[time-nuts] Pre-industrial timekeeping accuracy RE: Lifetime of glass containers

Lux, James P james.p.lux at jpl.nasa.gov
Mon Jun 15 17:49:35 EDT 2009

> -----Original Message-----
> From: time-nuts-bounces at febo.com 
> [mailto:time-nuts-bounces at febo.com] On Behalf Of J. Forster
> Sent: Monday, June 15, 2009 2:34 PM
> To: Discussion of precise time and frequency measurement
> Subject: Re: [time-nuts] Lifetime of glass containers
> Interestingly, I recently had dinner with an archeology 
> professor, interested in the Etruscan period. She had just 
> discovered a flatish piece of glass i9n a dig, thousands of 
> years old, and believes it was made essentially like rolling 
> out dough on a slab while red hot.
> -John

Returning to a more time-nuts-y topic..

What sort of time measurement accuracy would folks 2000 years ago have had?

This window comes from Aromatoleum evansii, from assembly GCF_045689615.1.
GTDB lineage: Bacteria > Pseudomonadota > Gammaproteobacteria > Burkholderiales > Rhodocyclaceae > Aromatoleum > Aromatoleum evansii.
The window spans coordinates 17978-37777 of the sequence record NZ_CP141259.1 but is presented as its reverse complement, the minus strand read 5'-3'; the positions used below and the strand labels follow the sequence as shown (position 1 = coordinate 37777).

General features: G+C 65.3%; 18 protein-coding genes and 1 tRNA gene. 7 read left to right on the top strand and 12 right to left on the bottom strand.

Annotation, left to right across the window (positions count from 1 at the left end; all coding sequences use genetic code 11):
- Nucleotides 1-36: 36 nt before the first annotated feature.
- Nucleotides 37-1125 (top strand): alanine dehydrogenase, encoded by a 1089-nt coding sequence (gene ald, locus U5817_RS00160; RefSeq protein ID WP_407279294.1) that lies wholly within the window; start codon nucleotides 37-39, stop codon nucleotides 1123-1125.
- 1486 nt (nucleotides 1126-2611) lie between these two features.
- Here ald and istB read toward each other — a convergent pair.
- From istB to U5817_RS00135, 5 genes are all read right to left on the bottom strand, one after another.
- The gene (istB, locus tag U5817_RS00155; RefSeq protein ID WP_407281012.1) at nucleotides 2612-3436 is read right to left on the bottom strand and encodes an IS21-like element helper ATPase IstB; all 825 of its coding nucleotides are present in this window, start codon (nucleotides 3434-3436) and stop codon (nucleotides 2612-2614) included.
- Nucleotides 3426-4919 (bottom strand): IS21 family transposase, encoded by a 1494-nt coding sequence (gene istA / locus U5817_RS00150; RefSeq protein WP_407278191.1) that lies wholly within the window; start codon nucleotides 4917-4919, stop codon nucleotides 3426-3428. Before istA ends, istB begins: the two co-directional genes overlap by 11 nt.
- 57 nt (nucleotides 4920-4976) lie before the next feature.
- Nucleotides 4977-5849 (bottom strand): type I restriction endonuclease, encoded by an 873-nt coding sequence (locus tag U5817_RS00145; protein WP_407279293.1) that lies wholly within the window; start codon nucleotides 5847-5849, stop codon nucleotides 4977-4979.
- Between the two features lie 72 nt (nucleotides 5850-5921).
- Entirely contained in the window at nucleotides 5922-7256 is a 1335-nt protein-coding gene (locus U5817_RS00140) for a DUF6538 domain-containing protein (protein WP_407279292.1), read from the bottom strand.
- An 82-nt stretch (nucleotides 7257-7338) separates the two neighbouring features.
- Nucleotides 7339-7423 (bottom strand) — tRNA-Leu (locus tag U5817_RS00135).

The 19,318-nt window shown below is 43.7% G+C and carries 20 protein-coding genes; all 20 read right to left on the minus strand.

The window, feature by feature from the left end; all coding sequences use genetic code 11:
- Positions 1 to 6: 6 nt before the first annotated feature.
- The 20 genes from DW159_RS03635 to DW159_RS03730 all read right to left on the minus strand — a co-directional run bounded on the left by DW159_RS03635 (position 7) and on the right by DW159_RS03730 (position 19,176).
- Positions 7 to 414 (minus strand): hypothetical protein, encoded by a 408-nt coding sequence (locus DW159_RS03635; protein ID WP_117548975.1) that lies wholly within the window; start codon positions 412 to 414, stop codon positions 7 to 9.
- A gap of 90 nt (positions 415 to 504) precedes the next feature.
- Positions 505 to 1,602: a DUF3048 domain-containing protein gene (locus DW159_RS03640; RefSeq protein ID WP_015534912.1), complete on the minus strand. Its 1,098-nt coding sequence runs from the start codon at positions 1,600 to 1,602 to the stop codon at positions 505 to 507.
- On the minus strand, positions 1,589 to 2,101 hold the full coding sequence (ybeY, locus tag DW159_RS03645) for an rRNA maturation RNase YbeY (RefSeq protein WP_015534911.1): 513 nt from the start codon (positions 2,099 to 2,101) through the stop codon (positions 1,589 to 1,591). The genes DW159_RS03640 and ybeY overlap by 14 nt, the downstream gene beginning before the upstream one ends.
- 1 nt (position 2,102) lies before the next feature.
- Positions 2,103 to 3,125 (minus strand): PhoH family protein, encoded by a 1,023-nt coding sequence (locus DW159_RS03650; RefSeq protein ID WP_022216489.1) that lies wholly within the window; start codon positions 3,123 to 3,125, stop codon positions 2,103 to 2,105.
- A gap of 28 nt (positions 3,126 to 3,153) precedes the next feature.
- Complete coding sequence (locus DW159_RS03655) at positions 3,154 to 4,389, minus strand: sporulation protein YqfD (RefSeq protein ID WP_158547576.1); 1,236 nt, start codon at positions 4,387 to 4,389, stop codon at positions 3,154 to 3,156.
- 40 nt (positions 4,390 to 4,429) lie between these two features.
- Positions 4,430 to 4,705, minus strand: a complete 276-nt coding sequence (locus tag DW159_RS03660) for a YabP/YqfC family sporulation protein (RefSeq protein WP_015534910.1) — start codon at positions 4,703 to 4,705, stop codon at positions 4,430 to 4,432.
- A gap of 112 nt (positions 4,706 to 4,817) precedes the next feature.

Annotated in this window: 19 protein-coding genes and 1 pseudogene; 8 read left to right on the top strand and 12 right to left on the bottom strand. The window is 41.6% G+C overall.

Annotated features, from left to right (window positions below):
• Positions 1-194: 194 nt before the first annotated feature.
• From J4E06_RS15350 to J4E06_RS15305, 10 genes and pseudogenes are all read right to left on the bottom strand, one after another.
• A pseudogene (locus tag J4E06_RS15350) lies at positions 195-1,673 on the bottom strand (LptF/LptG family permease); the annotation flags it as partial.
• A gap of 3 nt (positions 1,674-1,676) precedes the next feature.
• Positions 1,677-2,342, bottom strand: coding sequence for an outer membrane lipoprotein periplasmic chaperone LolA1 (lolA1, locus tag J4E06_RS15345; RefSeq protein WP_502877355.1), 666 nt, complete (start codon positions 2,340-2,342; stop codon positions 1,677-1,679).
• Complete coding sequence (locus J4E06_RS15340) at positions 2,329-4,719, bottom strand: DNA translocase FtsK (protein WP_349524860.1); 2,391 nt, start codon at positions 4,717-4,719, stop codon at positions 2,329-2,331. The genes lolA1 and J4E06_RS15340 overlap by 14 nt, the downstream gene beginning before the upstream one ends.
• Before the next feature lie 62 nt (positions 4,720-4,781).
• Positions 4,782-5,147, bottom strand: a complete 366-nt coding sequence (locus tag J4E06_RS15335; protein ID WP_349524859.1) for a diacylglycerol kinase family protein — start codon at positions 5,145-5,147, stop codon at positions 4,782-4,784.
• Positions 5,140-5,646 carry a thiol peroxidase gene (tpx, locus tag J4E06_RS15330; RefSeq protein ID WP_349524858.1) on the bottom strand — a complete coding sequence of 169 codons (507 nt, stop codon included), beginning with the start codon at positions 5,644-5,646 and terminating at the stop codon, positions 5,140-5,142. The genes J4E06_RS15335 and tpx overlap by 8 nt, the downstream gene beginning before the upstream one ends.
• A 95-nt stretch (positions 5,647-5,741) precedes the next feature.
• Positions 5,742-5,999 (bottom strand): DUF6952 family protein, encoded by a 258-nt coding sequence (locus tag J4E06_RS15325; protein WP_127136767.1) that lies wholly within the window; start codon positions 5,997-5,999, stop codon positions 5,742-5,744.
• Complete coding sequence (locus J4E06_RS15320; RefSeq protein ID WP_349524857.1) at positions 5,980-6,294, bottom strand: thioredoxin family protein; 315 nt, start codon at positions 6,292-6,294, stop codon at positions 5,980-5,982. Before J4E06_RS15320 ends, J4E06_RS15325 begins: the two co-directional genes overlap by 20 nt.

For instance, were they aware of the (relative) constancy of the swings of a pendulum of constant length?

I remember stories from school about Galileo using his pulse as a clock. They're probably apocryphal, and I would think that he would have easy access to other things that tick once a second or there abouts (dripping water, etc, if not swings of a pendulum).  

I'm also familiar with the famous Shakespearean anachronism of the striking clock in "Julius Caesar", and the usual commentary says the Romans had only sundials and clepsydra.  So how good is a clepsydra?  What if we go back a 1000 years?  

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